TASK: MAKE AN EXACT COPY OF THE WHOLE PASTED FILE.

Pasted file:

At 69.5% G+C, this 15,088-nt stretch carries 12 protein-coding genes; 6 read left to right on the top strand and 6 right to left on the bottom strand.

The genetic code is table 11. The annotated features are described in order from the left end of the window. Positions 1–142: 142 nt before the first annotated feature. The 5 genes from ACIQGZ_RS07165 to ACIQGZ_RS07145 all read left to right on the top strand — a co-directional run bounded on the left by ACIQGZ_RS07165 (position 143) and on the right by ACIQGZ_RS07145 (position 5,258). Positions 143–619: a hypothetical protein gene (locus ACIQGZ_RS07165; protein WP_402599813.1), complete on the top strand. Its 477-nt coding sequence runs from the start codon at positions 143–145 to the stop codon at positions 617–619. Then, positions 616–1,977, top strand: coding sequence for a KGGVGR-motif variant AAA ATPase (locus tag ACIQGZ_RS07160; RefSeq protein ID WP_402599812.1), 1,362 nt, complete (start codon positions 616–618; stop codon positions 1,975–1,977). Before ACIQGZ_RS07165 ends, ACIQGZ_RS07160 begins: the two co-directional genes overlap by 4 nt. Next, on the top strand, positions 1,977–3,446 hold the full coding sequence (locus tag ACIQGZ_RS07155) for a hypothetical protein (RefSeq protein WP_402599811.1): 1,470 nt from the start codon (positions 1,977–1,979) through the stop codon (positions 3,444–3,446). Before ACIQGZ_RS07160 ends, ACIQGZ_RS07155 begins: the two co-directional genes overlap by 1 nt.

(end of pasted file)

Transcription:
At 69.5% G+C, this 15,088-nt stretch carries 12 protein-coding genes; 6 read left to right on the top strand and 6 right to left on the bottom strand.

The genetic code is table 11. The annotated features are described in order from the left end of the window. Positions 1–142: 142 nt before the first annotated feature. The 5 genes from ACIQGZ_RS07165 to ACIQGZ_RS07145 all read left to right on the top strand — a co-directional run bounded on the left by ACIQGZ_RS07165 (position 143) and on the right by ACIQGZ_RS07145 (position 5,258). Positions 143–619: a hypothetical protein gene (locus ACIQGZ_RS07165; protein WP_402599813.1), complete on the top strand. Its 477-nt coding sequence runs from the start codon at positions 143–145 to the stop codon at positions 617–619. Then, positions 616–1,977, top strand: coding sequence for a KGGVGR-motif variant AAA ATPase (locus tag ACIQGZ_RS07160; RefSeq protein ID WP_402599812.1), 1,362 nt, complete (start codon positions 616–618; stop codon positions 1,975–1,977). Before ACIQGZ_RS07165 ends, ACIQGZ_RS07160 begins: the two co-directional genes overlap by 4 nt. Next, on the top strand, positions 1,977–3,446 hold the full coding sequence (locus tag ACIQGZ_RS07155) for a hypothetical protein (RefSeq protein WP_402599811.1): 1,470 nt from the start codon (positions 1,977–1,979) through the stop codon (positions 3,444–3,446). Before ACIQGZ_RS07160 ends, ACIQGZ_RS07155 begins: the two co-directional genes overlap by 1 nt.